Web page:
EditorsAbout the SiteComes vs. MicrosoftUsing This Web SiteSite ArchivesCredibility IndexOOXMLOpenDocumentPatentsNovellNews DigestSite NewsRSS

03.11.13

Patent Trolls Increasingly Recognised as an Issue, Taking Attention Away From Software Patents as Key Issue

Posted in Patents at 6:32 am by Dr. Roy Schestowitz

Dodging the main issue, which is monopolies on maths

Logic

Summary: Patent trolls and patent “quality” increasingly targeted rather than the debate about software patenting

There has been a lot of patent resentment recently, all directed at patent trolls and software patents, the trolls’ weapon of choice. There is
this new post from someone whose work is being attacked by a patent troll. It bothers me personally also because it is similar to an Android app I developed; to think that patent trolls can extort such apps is enough to convince myself and other developers that patent trolls and software patents harm everyone in almost every way.

A new style of trolling emerges following general apathy and tolerance towards patent trolls. This one report speaks of a troll scam which uses extortion, but unlike patent trolls, these ones go to prison:

An organization calling itself the “Internet Copyright Law Enforcement Agency” (ICLEA) recently sent out a batch of copyright infringement notices. One letter reproduced online states that “if this matter is not settled by Friday, March 1, 2013 then you may face serious potential criminal and/or civil charges filed against you. If you are arrested for felony criminal copyright infringement you will be fingerprinted, photographed, and held in jail until you are arraigned in court.” Recipients have been asked to pay various amounts, such as $395 or $495.

Needless to say, this is a scam. Under US law, only the government can indict defendants or throw them in jail. And the scammers seem to have realized that they made a big mistake, as their website now states, “Effective immediately, the Internet Copyright Law Enforcement Agency has ceased operations. Please disregard any notices you received from us, and please do not send us any payments.”

But as a screenshot captured by Fight Copyright Trolls shows, that’s not what the website used to say. Previously, the ICLEA claimed to be “an international organization that helps to enforce copyright laws on the Internet worldwide by informing potential copyright law violators regarding the serious criminal and/or civil liability they may face, and providing them with an opportunity to help them comply with copyright laws.”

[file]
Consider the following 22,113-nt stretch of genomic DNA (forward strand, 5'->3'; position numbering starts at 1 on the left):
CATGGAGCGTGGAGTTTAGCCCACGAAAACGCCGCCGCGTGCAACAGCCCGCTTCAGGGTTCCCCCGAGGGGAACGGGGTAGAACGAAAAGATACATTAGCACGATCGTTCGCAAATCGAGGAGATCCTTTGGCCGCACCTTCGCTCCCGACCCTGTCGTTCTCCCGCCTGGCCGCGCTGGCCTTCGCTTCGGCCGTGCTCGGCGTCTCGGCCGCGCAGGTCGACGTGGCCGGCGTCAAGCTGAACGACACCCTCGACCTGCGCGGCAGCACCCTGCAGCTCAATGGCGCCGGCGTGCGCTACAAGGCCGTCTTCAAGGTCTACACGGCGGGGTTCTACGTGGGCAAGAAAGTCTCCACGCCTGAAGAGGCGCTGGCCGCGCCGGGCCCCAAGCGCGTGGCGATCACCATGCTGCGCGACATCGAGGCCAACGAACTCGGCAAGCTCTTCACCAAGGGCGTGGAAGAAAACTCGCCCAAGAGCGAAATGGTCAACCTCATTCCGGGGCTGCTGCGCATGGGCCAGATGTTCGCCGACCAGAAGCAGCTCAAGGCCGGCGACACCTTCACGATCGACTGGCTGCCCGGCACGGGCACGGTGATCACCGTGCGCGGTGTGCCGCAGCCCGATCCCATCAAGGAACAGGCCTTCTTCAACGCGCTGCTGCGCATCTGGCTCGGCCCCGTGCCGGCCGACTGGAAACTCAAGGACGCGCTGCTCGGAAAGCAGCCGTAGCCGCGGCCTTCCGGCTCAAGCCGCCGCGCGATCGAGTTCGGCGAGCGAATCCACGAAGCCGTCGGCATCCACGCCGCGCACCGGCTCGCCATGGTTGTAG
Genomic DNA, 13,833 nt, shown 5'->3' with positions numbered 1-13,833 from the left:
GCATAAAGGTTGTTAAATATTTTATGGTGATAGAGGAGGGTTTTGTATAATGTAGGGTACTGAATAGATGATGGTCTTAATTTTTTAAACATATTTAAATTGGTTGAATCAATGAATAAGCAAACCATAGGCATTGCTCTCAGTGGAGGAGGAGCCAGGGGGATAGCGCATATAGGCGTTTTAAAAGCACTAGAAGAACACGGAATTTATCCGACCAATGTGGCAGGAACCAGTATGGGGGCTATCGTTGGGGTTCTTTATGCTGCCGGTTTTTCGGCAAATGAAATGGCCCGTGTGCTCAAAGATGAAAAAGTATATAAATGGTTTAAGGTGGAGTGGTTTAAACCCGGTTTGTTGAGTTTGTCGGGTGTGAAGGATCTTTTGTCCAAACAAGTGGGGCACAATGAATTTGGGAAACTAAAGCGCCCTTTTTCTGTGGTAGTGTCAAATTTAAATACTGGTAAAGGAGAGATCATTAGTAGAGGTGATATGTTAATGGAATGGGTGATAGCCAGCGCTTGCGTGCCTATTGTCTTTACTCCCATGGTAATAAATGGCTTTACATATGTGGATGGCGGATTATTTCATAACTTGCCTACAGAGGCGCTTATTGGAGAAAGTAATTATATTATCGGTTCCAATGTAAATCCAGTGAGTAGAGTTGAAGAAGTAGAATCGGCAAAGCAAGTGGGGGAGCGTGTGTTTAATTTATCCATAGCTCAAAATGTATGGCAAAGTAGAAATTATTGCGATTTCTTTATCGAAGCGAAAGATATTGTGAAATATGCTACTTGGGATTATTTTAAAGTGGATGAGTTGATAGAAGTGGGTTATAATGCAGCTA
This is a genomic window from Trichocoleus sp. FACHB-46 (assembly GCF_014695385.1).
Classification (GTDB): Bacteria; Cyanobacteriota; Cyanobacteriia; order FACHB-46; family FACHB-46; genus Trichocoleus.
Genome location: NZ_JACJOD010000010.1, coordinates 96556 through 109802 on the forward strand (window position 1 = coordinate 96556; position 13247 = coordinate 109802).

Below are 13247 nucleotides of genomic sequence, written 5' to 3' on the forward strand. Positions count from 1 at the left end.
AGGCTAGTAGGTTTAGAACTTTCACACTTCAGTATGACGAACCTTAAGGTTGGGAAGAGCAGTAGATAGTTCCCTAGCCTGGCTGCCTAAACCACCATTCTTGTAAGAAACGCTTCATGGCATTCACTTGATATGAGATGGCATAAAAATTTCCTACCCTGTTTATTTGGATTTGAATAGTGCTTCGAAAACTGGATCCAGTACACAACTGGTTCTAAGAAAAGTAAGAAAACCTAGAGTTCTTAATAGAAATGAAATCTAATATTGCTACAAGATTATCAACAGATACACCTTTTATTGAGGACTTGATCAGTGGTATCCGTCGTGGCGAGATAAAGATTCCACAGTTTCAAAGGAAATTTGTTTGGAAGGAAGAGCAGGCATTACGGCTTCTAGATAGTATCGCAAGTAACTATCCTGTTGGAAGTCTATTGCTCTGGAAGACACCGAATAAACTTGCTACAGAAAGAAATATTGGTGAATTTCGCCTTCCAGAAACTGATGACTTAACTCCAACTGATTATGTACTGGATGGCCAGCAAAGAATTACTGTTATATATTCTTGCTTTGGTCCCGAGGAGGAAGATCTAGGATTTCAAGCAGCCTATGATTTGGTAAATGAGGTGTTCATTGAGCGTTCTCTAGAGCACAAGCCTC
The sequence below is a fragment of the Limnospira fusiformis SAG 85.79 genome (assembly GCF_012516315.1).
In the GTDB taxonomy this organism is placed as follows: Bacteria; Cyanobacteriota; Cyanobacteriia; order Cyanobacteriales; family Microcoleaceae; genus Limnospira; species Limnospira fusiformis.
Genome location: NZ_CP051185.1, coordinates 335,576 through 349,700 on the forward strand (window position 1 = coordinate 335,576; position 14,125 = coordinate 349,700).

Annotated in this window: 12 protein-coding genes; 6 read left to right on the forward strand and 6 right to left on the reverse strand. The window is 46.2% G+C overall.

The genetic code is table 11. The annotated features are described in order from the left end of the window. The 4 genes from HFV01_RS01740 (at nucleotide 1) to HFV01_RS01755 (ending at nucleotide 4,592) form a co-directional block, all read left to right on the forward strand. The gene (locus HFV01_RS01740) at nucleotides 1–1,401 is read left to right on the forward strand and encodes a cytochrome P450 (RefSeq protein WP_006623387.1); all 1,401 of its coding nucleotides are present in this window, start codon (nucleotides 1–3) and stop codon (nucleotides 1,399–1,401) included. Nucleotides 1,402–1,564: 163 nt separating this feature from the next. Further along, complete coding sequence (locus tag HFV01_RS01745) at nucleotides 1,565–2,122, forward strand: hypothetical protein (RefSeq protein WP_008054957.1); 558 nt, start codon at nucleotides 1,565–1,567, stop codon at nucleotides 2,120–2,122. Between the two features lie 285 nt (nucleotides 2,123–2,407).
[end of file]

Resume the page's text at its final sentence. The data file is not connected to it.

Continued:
I don’t believe that patent trolls should be sent to prison, just bankrupted. “A small company is suing us for patent infringement” says a Dilbert cartoon which can be found here. It sure seems like this whole trolling phenomenon has grown deep into public conscience. Here is a new high-profile trolling case, which CBS reported on as follows:

Maz Encryption Technologies, a Delaware company made up of two former employees of Maz Technologies, filed suits last week against Apple, Dell, Hewlett-Packard, Toshiba, Fujitsu, Lenovo, and Research In Motion (now BlackBerry).

There is a case fought by Function Media, L.L.C. against Google Inc. and lawyers who cover if say: “Function Media sued Google for infringement of three related patents: 6,446,045; 7,240,025; and 7,249,059. The patents involve a system for facilitating advertising on multiple advertising outlets (such as different websites) with different formatting requirements. The district court granted summary judgment that the sole independent claim of the ’045 patent was indefinite and a jury subsequently found that the asserted claims of the ’025 and ’059 patents invalid and not infringed. The district court granted JMOL of validity of four claims but the noninfringement verdict stood. FM appealed several issues including the indefiniteness ruling and raised a challenge based on O2 Micro.”

Here is another interesting article from the same site: “In a 9-0 decision, the Supreme Court has limited the scope of “arising under” jurisdiction for patent cases and held that the Minton’s patent litigation malpractice case does not arise under the patent laws and therefore is not amenable to exclusive federal jurisdiction.”

In a relatively arrogant and rude site of patent lawyers we find someone willing to accuse of faith-based insistence those who actually have academic studies and developers’ voices on their side. Watch this opening paragraph: